The 1911, 1912, and 1913 Chevrolet Series C Classic Six was the first model that Chevrolet sold -- and, almost as if it anticipating the "badge engineering" of future Chevy parent General Motors -- it wasn't sold by Chevrolet alone.
By the time corporate entrepreneur William C. Durant hired Swiss-born Louis Chevrolet as a consultant early in 1911, Louis had already won fame as a race-car driver. In 1905, Louis had set a land-speed record of 111 mph. Two years later, he and brother Arthur raced for Buick.
In 1911, Durant took over the Flint Wagon Works, incorporating both the Little and Mason companies. Months before the Chevrolet Motor Car Co. was incorporated (on November 3), Louis and Durant had come up with a prototype for a new, costly automobile to be known as the Chevrolet. Actual design work hailed from the hand of Etienne Planche, following the instructions of his old friend Louis.
Large and well-constructed, the first Chevrolet was just what Louis wanted: a precision-quality motorcar. Durant was less enthralled, preferring a low-priced model. To grab that end of the market, Durant also produced the Little -- sized as its name suggests and selling for just $650, it was intended as a rival to Ford's Model T.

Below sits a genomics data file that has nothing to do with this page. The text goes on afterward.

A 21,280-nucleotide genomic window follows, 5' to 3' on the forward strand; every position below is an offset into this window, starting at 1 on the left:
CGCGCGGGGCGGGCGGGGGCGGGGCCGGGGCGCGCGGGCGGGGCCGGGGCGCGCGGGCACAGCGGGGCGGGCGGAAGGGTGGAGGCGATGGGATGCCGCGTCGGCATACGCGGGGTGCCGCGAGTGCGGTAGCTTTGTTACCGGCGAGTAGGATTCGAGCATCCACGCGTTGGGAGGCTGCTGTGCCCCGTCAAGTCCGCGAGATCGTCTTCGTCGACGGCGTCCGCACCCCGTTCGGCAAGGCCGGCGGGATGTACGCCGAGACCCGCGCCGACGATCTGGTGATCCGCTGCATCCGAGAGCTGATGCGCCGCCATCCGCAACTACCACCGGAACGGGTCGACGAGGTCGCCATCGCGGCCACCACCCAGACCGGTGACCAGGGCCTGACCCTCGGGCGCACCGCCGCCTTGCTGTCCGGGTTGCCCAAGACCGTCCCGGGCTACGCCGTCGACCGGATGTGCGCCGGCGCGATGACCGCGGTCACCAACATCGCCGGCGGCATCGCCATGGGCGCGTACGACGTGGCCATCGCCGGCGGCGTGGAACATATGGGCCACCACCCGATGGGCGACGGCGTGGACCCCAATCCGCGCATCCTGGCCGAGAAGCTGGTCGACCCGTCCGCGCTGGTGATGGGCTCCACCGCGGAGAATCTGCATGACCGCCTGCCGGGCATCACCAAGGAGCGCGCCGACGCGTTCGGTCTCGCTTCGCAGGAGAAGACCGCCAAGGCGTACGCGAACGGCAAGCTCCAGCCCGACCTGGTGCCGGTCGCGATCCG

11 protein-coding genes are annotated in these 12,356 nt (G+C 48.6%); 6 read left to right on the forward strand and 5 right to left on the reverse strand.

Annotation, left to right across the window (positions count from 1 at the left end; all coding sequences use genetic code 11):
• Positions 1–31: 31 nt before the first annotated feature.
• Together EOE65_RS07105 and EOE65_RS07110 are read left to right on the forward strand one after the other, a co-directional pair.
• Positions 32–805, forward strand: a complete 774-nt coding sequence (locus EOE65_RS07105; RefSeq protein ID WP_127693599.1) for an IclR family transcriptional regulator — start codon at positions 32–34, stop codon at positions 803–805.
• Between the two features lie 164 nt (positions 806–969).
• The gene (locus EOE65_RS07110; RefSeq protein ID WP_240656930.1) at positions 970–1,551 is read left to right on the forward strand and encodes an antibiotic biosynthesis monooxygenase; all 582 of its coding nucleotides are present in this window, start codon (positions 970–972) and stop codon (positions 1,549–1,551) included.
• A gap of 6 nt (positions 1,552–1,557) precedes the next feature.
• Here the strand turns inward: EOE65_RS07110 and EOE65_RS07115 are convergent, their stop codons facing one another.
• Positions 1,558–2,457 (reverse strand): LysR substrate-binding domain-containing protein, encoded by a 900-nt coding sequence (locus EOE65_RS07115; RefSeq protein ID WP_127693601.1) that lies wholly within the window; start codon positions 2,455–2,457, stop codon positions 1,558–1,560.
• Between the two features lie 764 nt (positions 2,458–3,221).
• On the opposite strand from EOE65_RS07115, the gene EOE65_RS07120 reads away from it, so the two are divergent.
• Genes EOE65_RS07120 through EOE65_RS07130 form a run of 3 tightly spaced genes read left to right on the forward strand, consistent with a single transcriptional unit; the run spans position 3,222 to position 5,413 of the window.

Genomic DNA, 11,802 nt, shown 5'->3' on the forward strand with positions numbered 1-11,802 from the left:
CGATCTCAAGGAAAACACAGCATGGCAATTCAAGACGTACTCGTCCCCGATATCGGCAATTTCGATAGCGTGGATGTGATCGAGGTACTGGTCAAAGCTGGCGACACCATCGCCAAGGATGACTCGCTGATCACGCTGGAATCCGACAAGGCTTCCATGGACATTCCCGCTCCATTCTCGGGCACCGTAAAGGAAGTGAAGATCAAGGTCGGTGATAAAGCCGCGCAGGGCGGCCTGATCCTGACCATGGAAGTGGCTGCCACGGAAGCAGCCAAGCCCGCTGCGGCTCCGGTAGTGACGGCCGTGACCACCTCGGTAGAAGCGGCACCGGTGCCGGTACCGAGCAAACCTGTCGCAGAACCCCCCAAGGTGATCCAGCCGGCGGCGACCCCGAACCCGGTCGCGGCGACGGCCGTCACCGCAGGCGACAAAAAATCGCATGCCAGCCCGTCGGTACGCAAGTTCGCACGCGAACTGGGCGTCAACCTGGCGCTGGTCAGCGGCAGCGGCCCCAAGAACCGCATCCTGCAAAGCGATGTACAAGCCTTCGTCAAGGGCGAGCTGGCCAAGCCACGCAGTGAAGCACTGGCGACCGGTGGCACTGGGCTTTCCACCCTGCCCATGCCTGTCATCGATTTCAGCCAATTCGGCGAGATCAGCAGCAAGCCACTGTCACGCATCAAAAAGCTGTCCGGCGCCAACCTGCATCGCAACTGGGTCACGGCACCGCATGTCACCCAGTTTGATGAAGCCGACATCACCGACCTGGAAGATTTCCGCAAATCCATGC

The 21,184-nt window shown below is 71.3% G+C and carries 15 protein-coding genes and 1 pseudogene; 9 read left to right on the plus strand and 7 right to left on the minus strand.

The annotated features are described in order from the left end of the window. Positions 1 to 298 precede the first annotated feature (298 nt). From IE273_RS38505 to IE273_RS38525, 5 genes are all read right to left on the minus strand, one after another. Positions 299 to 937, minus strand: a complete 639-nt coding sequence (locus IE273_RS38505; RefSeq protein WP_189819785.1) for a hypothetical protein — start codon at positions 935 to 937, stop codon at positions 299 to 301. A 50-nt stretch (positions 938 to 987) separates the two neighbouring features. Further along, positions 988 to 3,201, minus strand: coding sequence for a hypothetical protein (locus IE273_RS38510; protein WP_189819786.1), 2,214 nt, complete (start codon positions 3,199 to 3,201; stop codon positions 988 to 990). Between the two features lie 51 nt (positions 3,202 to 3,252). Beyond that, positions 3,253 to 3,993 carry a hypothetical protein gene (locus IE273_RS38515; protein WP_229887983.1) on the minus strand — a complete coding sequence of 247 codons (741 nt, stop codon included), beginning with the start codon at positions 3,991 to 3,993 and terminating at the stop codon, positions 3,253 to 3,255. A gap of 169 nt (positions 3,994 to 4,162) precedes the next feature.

Riding a 120-inch wheelbase, the Chevrolet Classic Six (Series C) carried a 299-cubic-inch six-cylinder T-head engine. With dual camshafts and a T-head configuration (intake and exhaust valves mounted in the block, on opposite sides of the cylinders), that engine developed 40 horsepower. A cone clutch and three-speed gearbox were mounted on the rear axle.
Sporting low running boards along a low-slung chassis, the Classic Six imparted a European flair. A Simms magneto and compressed-air starter were installed at first, but later models got a Gray and Davis electric starter. The car had electric headlights and cowl lights as standard equipment.
After actual production began late in 1912, Chevrolets sold for no less than $2,150. Although Durant's companies sold 2,999 automobiles that year, they were mainly Littles. After hand-crafting the prototype, which ran on Detroit streets, Louis spent all of 1912 on tests and modifications. Customers admired the Chevrolet, built only as a five-passenger touring car, so the plant had to expand.
The Chevrolet Classic Six had a
299-cubic-inch six-cylinder engine.
1911-1913 Chevrolet Series C Classic Six Facts
| Model|| Weight (lbs.)|| Price (new)|| Number built|
| 1911-1912 C tour 5 pass.|| 3,500|| $2,150||2,999 (approx.)|
|1913 C tour 5 passenger||3,750||$2,500||5,987 (approx.)|
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